Share article Ten Things to Eat When You Visit Japan!: what your favorite food at your place to stay? I wanted to share with you about my favorite food during ...
what your favorite food at your place to stay? I wanted to share with you about my favorite food during stay in Japan. many special foods in Japan, of course, traditional Japanese food. maybe, you can found the Japanese restaurant where you live. but,
believe me. There was no good as what you eat if you live in Japan.
so, this is 10 my favorite foods during his stay in Japan
1. Ramen (with half-cooked egg)
Ramen typically shouldn’t exceed 1000 yen. I love the soup, half-cooked eggs (they’re a must!), and the pork. Ramen shops are found everywhere and each has its own style.
2. Omelette Rice
I recommend omelette rice because I love eggs! They basically consist of rice wrapped by a layer of eggs.
These things consist of a round ball of batter and a small piece of octopus inside. The inside may also include red ginger and tempura scraps, and it’s usually topped with takoyaki sauce, mayonnaise, bonito flakes, and seaweed. Mayonnaise in Japan tastes different from the mayonnaise in my country.
Okonomiyaki shares many common ingredients as takoyaki. These are pancakes made of special batter and may contain red ginger, tempura scraps, carrots, cabbage, noodles, beef, seafood, … etc, and may be topped with the same things as takoyaki, except with a different type of sauce. The sauces at every restaurant is probably different. The ingredients are different, too, depending on the variation. Each okonomiyaki I’ve eaten at each restaurant is different. I guess that’s why I never got tired of eating these.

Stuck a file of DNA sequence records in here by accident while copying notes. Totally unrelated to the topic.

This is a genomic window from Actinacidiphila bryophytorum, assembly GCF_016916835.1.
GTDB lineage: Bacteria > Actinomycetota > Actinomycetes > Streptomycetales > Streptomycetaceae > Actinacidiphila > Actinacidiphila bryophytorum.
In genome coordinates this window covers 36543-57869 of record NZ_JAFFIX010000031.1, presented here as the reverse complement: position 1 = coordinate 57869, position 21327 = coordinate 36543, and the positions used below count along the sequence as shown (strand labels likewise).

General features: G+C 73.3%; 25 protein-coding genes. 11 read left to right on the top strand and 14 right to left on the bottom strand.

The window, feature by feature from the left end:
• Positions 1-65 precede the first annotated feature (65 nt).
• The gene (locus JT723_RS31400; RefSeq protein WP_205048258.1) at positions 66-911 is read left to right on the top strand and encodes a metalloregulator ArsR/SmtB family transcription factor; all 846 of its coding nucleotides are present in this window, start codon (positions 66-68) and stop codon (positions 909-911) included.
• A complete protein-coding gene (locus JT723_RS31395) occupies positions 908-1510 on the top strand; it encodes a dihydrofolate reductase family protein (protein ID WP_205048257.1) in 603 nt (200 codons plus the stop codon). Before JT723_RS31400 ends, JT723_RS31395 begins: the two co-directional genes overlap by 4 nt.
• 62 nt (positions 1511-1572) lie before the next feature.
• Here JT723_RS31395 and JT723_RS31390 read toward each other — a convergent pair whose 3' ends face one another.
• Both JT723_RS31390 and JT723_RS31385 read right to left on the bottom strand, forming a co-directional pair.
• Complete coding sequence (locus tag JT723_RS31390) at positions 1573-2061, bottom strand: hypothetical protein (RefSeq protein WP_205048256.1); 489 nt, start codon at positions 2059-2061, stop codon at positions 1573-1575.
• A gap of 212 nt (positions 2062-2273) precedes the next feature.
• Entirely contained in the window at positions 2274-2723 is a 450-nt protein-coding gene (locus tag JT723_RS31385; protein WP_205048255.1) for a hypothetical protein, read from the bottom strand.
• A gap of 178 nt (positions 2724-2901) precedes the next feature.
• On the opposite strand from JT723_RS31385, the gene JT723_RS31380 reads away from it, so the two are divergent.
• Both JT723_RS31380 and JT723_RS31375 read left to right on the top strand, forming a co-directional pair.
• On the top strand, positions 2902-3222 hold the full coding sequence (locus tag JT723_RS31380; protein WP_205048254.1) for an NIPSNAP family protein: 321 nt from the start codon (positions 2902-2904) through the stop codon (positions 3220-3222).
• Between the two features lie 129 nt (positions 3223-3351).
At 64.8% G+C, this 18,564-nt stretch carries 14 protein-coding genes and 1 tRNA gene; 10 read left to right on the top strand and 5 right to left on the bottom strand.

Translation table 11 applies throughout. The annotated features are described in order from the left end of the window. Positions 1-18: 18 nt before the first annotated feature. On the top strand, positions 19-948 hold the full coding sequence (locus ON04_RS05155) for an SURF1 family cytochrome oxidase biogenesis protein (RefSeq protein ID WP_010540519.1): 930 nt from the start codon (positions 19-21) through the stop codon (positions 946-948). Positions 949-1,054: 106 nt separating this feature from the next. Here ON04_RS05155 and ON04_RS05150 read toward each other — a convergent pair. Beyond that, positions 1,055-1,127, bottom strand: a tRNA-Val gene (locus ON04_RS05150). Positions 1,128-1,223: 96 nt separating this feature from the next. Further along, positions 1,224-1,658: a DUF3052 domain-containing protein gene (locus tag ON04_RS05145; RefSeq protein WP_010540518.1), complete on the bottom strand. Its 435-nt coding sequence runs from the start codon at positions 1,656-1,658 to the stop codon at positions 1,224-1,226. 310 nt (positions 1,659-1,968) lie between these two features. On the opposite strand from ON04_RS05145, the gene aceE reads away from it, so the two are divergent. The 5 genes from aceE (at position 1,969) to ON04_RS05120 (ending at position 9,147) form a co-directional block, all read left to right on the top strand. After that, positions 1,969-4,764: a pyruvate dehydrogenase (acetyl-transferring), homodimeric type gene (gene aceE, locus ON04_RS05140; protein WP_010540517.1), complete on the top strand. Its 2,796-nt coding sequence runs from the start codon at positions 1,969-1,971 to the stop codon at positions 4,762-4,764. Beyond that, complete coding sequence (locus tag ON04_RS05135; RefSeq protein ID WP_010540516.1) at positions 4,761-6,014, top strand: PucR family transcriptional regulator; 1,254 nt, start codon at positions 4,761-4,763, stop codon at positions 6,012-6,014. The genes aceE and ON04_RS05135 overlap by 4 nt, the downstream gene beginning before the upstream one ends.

This is a type of Japanese hot pot. When I was in Kyoto I went to this chain called Fu Fu Tei for a total of 5 times in 4 months… I went with people from clubs I participated in and also brought visitors to eat there. For about 2000 yen, it’s all-you-can-eat. (+1000 yen more for all-you-can-drink.) So within two hours you can order as much meat as you like. Besides really thinly-sliced meat they also have mixed vegetables, noodles, tofu, rice, and mochi. Really great stuff.
The pot in the picture is actually split into two parts: one for sukiyaki, and
one for shabu-shabu (it’s split top and bottom). Sukiyaki is usually eaten with ponzu mixed with raw egg and green onions, whereas shabu-shabu is usually eaten with sesame seed sauce. In this
picture I think we got plain soup with kelp for the shabu-shabu soup base. They also have curry and soy soup bases.
6. Kaiten Sushi
The franchise I went to in Kyoto is called Kappa Zushi and they offer most sushi plates at 105 yen, with some items priced higher. They have a great variety of sushi and I can’t identify each type of fish/seafood. I love this place because it has a little touchscreen monitor that you can order dishes with (that includes sushi, soup, and dessert) and your food is delivered by a little shinkansen. Neat!
Aka grilled meat. You get to grill all kinds of meat on your own grill. To be honest I like shabu-shabu a lot better.
Fried noodles. They are served like okonomiyaki, on a hot plate, and also topped with special sauce.
9. Kaisen Don
Raw seafood on top of rice. Think of a variety of sashimi on top of plain rice. It looks intimidating first but it’s actually really good when topped with soy sauce. Can get expensive if you eat often. I don’t have a picture but this is a good example. For some reason there are many branches of the same franchise in the downtown area close to where I live in Kyoto.
Grilled chicken on a stick. This picture actually features beef and pork as well, I think. I got these in an izakaya but they are also very common in other restaurants.
YUMMY! so, don't forget to try these foods if you visit Japan!!!